photo: Anna Spindelndreier

Anajara Amarante: BUTCHING COWBOYS

Flamboyant and butch queen, crip and queer: Butching Cowboys celebrates a new body norm. Anajara Amarante takes the audience into their queer version of South American surrealism and creates entire dance landscapes out of it. On stage, the performers free themselves from everything that makes them feel out of place – symbols, clothing and doctor’s offices –, and also leave behind learned and imposed behaviors. Closely connected to the artists, the audience experiences a crescendo evening that is both visual protest and ritual celebration. Grief and anger about a society in which a multitude of bodies still find no place become a new way of self-empowerment here.

Anajara Amarante is a chronically ill, queer Brazilian artist. Their main media of work is the moving body. Their professional interests are personal and political: queer, dissident bodies, marginalized communities and art practices. Their main artistic practice is concentrated in the field of performing arts (focus choreography), with previous formations in Biology and Communication. As a Brazilian living in Europe, Anajara is interested in immigrant people, the construction of their identities, and post-colonialism, as well as the construction of joy, inclusion, and diversity. Tis Aly is a queer BIPoC artist with a strong wish for social justice. Tis Aly’s artistic work is a place of collision, meeting the individual and the collective simultaneously. Marc Philipp Gabriel is a Berlin based performance artist working with body, voice, installation, video and architecture from the perspective of dance and movement. SorrySuSu999 is a Berlin based artist with a BA in Anthropology. Their interest goes around performance art to translate their observations about society.


Extravagant und Butch Queen, crip und queer: BUTCHING COWBOYS feiert eine neue Körpernorm. Anajara Amarante nimmt das Publikum mit in eine queere Version des südamerikanischen Surrealismus und lässt daraus ganze Tanzlandschaften entstehen. Auf der Bühne befreien sich die Performer*innen von allem, was sie sich als »Fremdkörper« fühlen lässt – den Symbolen, der Kleidung und den Praxen der Ärzt*innen – und lassen angelernte und erzwungene Verhaltensweise hinter sich. Gemeinsam mit den Künstler*innen erlebt das Publikum einen Crescendo-Abend, der visueller Protest und rituelle Feier zugleich ist. Trauer und Wut über eine Gesellschaft, in der eine Vielzahl von Körpern immer noch keinen Platz finden, werden hier zu einer neuen Form der Selbstermächtigung. Anajara Amarante ist ein*e chronisch kranke*r brasilianische*r, queere*r Künstler*in und beschäftigt sich mit Identitätsbildung, Postkolonialismus sowie der Konstruktion von Freude, Inklusion und Vielfalt.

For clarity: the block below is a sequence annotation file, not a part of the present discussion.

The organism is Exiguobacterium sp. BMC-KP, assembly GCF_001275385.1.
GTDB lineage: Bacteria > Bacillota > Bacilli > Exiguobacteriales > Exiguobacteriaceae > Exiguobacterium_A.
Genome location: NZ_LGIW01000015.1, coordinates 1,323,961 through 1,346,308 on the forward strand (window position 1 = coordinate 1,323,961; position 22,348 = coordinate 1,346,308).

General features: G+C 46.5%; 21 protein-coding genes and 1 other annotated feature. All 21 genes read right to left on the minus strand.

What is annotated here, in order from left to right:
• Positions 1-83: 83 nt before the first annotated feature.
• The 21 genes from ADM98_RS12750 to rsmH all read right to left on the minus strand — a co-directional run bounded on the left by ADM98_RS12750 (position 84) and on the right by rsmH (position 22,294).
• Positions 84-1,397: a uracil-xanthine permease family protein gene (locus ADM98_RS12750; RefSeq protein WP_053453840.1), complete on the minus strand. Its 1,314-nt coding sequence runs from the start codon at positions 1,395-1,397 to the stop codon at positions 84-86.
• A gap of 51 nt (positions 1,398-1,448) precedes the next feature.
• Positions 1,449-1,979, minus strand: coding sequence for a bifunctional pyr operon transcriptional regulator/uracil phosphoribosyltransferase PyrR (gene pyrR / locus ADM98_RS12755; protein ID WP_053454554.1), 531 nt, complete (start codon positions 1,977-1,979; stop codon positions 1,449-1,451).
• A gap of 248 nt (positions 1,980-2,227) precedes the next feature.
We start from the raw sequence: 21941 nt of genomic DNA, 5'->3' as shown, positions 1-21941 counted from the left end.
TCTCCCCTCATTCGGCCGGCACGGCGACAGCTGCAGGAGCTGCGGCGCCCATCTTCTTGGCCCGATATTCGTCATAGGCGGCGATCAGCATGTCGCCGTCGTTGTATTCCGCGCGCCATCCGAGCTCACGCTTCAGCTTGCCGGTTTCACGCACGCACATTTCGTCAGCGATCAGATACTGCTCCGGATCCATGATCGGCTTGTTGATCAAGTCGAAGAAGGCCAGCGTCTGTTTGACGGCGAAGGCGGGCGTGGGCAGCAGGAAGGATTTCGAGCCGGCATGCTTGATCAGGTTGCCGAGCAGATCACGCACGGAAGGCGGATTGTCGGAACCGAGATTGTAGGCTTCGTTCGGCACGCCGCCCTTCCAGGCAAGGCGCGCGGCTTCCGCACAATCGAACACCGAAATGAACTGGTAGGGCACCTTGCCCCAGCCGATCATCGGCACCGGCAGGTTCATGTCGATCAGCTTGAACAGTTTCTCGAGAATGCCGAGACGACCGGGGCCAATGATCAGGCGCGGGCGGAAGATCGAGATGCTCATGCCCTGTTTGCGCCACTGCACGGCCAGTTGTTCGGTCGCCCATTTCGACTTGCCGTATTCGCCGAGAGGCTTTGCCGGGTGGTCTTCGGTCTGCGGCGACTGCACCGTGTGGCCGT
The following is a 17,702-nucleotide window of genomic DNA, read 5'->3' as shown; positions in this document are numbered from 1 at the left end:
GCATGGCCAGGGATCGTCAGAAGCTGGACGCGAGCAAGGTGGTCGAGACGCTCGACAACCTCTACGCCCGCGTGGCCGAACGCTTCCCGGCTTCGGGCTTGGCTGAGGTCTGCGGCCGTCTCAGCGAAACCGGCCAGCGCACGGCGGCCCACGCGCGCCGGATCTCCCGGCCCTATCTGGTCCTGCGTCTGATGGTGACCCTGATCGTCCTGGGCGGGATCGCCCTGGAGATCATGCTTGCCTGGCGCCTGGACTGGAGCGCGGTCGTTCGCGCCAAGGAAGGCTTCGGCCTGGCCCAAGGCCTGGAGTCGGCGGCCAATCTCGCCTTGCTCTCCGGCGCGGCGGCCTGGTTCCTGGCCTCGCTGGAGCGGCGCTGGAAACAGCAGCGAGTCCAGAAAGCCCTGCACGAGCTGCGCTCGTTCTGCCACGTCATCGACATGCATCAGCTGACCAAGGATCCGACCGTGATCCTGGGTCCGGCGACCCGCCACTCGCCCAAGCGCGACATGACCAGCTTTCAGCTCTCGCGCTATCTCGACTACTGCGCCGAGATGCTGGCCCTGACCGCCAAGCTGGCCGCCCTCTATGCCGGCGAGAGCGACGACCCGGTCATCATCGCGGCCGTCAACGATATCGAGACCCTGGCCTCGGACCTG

Konzept | Choreographie | Performance | Bühne   Anajara Amarante
Performance | Choreographische Assistenz   Tis Aly
Licht- und Bühnendesign | Performance | Video | Produktion   Marc Philipp Gabriel
Kostüme | Produktionsassistenz   Suzanne Stavast

Premiere: Queering the Crip, Cripping the Queer Festival / Sophiensaele Berlin
16+17+18 SEP 2022

1 + 2 MAR 2024 | 20h | sorry but not sorry festival / Kampnagel Hamburg

photos: Mayra Wallraff / Anna Spindelndreier

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Accessibility information

The audience is arranged in an L-shape on two sides of the stage. The performers often come close to the front row, and in one scene they briefly enter the audience only partially clothed. Straw is used as well as stage fog several times, which is blown directly into parts of the audience. A loud wind machine, animal masks and confetti are also used. In the second scene, a tense atmosphere is created for several minutes. In addition, there are two sudden loud moments. In another scene, the room is almost completely darkened and an uncanny atmosphere is created with frightening voice echoes. Later, a prop is hit several times with a loud bang. In the last scene, loud music, a spinning disco ball, coloured light changes and fog are used simultaneously. The performance is a Relaxed Performance. Relaxed Performances welcome all visitors for whom sitting still for long periods of time in the theatre is a barrier (for example autistic people, people with Tourette’s, learning difficulties or chronic pain). Noises and movements from the audience are welcome. Visitors can leave and return to the auditorium at any time.